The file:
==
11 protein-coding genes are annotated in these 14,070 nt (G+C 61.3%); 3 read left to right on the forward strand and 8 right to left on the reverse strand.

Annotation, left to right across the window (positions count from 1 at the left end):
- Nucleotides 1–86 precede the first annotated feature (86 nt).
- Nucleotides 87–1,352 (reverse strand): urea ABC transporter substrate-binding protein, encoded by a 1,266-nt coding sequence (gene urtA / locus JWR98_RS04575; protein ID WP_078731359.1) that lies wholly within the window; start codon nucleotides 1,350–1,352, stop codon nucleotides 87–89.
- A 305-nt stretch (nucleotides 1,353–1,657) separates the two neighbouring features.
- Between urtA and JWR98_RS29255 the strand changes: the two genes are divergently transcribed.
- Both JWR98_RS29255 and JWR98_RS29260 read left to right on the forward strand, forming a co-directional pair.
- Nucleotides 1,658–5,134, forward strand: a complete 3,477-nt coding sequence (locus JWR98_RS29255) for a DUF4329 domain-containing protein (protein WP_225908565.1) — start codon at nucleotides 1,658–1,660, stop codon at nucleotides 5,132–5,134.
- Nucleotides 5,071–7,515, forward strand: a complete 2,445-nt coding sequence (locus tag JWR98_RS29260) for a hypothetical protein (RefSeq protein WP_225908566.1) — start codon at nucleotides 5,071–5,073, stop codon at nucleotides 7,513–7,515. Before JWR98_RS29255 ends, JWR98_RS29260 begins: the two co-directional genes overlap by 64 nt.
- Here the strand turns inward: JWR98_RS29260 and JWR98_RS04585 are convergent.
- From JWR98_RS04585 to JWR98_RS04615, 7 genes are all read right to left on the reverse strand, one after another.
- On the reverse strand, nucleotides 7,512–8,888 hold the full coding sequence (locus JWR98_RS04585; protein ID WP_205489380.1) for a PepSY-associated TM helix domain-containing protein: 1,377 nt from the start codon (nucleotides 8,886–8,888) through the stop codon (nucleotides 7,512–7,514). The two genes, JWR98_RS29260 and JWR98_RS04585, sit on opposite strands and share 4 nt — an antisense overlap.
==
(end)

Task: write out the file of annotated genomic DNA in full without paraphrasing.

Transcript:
11 protein-coding genes are annotated in these 14,070 nt (G+C 61.3%); 3 read left to right on the forward strand and 8 right to left on the reverse strand.

Annotation, left to right across the window (positions count from 1 at the left end):
- Nucleotides 1–86 precede the first annotated feature (86 nt).
- Nucleotides 87–1,352 (reverse strand): urea ABC transporter substrate-binding protein, encoded by a 1,266-nt coding sequence (gene urtA / locus JWR98_RS04575; protein ID WP_078731359.1) that lies wholly within the window; start codon nucleotides 1,350–1,352, stop codon nucleotides 87–89.
- A 305-nt stretch (nucleotides 1,353–1,657) separates the two neighbouring features.
- Between urtA and JWR98_RS29255 the strand changes: the two genes are divergently transcribed.
- Both JWR98_RS29255 and JWR98_RS29260 read left to right on the forward strand, forming a co-directional pair.
- Nucleotides 1,658–5,134, forward strand: a complete 3,477-nt coding sequence (locus JWR98_RS29255) for a DUF4329 domain-containing protein (protein WP_225908565.1) — start codon at nucleotides 1,658–1,660, stop codon at nucleotides 5,132–5,134.
- Nucleotides 5,071–7,515, forward strand: a complete 2,445-nt coding sequence (locus tag JWR98_RS29260) for a hypothetical protein (RefSeq protein WP_225908566.1) — start codon at nucleotides 5,071–5,073, stop codon at nucleotides 7,513–7,515. Before JWR98_RS29255 ends, JWR98_RS29260 begins: the two co-directional genes overlap by 64 nt.
- Here the strand turns inward: JWR98_RS29260 and JWR98_RS04585 are convergent.
- From JWR98_RS04585 to JWR98_RS04615, 7 genes are all read right to left on the reverse strand, one after another.
- On the reverse strand, nucleotides 7,512–8,888 hold the full coding sequence (locus JWR98_RS04585; protein ID WP_205489380.1) for a PepSY-associated TM helix domain-containing protein: 1,377 nt from the start codon (nucleotides 8,886–8,888) through the stop codon (nucleotides 7,512–7,514). The two genes, JWR98_RS29260 and JWR98_RS04585, sit on opposite strands and share 4 nt — an antisense overlap.